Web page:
I belong to a league of over 250 million people who leave their home and move to new countries for better prospects. I am an expatriate. To many in my home country, I am just that. Someone who just left to make more money. But is that the whole truth? Is it just money that drives so many people to leave behind everything that they have learnt to know, their homes? Or is it an innate human habit that we chose to embrace? After all, human migration is what created nations, societies and economies around the world. According to some research, migration began with the movement of Homo erectus out of Africa across Eurasia about 1.75 million years ago. Homo Sapiens are said to have travelled to Asia from Africa almost 270,000 years ago; eventually spreading to Australia, Asia and Europe by 40,000 B.C. This always made me wonder; am I a settler or should I keep moving? I chose to move.
I was in my early-thirties when I decided to move to a new country. I had lived my entire life in the city that I was born in. I knew this city like the back of my palm. Every street, every nook and corner had a memory associated to it. My friends, my family and even those who I didn’t like very much, were all there. I worked a 9 to 5 job, walked my dog on the same route every evening, and entertained my friends and family on the weekends. I had everything that one desires from a good life; except for one tiny void that grew bigger as time passed. I needed to see the world; that as of then, I had only read in books or seen on TV. I wanted more, experience more, and broaden my perspective of the world. Although I was financially secure, the recent and repetitive economic slowdown had left all of us in a bit of a crunch. I decided to move to another country; and within a year of hunting for jobs and getting my documents in order; I boarded my flight to the unknown.
I was thrilled about the move; excited to experience a new land and its culture. At the same time, I was terrified and disappointed about leaving the only city that knew me. The first few days after landing, I was like a tourist. Excited to see new places and different people. When I started working is when things started to finally sink in. It is difficult being a stranger in a new country. I didn’t know anybody here; I was iffy about speaking to new people. I was adjusting to an entirely new work environment; being as cordial as I could. Within a couple of weeks, it struck me. Homesickness. Visions and memories of my city, my streets and my people began to haunt me; to a point where I considered going back. At that point, a better pay package seemed like the only good thing about moving to a new country and I can honestly admit that it was the only thing that kept me going. And time passed.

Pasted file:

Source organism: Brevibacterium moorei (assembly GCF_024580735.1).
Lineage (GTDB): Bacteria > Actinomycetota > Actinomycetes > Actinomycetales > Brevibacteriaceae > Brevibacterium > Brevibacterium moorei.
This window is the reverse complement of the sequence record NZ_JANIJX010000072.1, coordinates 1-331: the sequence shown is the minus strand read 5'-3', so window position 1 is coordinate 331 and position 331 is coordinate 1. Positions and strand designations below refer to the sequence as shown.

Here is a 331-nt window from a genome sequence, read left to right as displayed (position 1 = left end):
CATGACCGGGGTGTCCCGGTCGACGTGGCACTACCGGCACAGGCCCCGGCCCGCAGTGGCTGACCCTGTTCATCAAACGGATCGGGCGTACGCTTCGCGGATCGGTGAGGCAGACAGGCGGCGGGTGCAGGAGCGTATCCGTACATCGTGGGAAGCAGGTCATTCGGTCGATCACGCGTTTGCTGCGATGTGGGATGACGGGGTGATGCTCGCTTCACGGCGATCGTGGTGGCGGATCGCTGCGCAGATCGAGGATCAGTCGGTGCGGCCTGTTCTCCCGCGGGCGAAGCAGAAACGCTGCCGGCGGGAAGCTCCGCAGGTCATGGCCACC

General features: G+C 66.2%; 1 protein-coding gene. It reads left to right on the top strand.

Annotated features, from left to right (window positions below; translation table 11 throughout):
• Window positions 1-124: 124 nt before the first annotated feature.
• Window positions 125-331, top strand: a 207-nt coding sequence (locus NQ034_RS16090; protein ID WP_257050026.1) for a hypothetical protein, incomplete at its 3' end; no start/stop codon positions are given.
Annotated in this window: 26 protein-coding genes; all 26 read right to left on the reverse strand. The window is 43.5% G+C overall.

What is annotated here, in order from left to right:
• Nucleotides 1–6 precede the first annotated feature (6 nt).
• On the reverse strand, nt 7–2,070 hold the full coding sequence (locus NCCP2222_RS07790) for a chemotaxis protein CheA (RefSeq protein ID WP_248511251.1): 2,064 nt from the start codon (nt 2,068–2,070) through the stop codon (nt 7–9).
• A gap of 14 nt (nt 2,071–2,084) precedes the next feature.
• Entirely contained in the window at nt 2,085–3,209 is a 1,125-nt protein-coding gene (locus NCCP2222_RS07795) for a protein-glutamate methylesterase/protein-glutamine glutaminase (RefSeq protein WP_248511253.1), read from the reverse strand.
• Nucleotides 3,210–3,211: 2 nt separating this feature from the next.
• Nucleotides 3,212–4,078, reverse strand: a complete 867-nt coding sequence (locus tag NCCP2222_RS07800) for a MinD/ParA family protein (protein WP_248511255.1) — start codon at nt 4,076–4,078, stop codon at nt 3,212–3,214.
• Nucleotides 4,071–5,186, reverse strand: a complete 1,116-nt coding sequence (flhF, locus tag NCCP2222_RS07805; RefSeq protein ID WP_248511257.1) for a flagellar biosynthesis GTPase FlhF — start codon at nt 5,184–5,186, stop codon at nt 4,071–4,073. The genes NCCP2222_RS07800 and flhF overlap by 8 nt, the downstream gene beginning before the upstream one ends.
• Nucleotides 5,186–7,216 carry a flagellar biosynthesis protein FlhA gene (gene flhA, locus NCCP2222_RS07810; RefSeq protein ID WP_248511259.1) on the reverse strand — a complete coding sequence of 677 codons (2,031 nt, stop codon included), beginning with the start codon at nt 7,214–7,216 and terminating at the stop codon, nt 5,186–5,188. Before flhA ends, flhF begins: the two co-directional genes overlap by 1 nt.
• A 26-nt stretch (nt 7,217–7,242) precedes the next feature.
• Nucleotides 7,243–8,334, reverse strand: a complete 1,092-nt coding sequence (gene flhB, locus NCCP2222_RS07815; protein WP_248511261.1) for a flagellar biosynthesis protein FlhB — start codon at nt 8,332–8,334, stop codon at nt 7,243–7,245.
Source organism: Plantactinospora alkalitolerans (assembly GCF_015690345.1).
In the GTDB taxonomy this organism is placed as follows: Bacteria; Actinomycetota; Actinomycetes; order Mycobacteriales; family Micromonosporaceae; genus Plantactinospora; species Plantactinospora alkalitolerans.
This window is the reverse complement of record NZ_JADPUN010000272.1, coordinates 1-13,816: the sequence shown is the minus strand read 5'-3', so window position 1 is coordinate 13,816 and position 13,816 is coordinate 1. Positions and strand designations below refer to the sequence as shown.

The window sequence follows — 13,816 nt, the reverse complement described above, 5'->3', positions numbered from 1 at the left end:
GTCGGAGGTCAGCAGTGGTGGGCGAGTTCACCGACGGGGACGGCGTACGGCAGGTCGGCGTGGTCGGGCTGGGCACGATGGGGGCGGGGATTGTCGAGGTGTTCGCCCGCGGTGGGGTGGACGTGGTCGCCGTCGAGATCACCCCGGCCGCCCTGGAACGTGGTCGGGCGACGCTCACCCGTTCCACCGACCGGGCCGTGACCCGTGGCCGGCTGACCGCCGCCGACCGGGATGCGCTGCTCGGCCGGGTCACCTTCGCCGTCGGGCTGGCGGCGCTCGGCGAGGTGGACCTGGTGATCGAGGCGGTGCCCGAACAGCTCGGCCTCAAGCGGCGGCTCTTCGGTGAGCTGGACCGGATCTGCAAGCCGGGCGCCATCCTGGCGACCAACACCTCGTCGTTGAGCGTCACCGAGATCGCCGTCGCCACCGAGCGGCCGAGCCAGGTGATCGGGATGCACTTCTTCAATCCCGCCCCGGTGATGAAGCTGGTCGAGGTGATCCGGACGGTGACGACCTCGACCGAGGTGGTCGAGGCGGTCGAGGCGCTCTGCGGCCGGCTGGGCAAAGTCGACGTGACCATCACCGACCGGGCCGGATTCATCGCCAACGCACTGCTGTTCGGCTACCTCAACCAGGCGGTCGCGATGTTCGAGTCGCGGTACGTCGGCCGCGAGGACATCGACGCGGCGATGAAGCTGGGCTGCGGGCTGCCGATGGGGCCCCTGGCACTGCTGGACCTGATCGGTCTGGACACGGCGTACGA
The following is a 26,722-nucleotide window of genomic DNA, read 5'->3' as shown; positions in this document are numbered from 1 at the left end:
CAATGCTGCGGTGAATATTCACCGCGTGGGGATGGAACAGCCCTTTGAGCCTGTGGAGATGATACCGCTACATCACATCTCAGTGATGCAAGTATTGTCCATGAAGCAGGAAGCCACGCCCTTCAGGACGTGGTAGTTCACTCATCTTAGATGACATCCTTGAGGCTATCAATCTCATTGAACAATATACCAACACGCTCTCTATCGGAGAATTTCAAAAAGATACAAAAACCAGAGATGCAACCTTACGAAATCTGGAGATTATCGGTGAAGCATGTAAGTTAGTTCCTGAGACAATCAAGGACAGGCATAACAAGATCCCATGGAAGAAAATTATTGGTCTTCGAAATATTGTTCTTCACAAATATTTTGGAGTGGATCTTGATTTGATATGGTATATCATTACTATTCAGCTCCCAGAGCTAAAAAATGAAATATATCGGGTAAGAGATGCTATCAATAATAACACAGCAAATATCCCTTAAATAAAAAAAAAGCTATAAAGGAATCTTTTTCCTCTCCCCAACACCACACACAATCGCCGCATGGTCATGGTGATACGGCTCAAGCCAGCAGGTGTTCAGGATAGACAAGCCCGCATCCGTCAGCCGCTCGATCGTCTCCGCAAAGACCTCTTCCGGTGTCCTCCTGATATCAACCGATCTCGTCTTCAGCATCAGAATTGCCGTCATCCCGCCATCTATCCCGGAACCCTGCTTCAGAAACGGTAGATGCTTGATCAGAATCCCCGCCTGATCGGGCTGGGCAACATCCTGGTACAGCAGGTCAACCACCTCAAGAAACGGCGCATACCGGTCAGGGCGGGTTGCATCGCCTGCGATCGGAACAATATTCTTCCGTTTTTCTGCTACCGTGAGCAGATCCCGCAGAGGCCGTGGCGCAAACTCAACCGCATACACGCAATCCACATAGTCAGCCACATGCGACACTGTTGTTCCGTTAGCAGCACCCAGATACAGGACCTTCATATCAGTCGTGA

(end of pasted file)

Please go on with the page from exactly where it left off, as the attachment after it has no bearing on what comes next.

Within a month, things in this new, unknown dimension started becoming familiar. I started developing a relationship with the streets, nooks and corners, and the people of this country. The more I met new people, the more I realized that people are generally the same in every country. They have similar qualities, desires, flaws and fears. As a person, I became more accepting of a new culture and its nuances. I met people with different perspectives and ideas. I spent weekends traveling around the country, witnessing its history and geography. I started to fall in love with this new country. It didn’t feel new anymore; it felt like home. I realized that the country had opened its arms to me the day I landed; it was me who had been reluctant in embracing it.
I did miss home and the distance only made my heart grow fonder for the people back home. Every payday, I headed to the nearest money transfer center to send a part of my salary to my folks back home; something I couldn’t do with my pay back in my home country. Even now, every time I send money, I feel connected to their lives. You see, it isn’t about the money; it’s about being an active member in the lives of the people who matter.
I have been here for over 5 years now; and what an experience it has been. I have created memories, bonds and a sense of belonging to a country that was once new to me. I keep meeting expatriates from all over the world here and it’s great to talk about our initial days in this country. It’s surprising how common our stories really are. Millions of migrants do leave their countries for better prospects for themselves and their loved ones; but what we get in return is bigger than just money. I have been thinking about it again. Should I stay here any longer or is it time to move? After all there is so much of this world left to experience.
Written by an anonymous writer who doesn’t wish to be named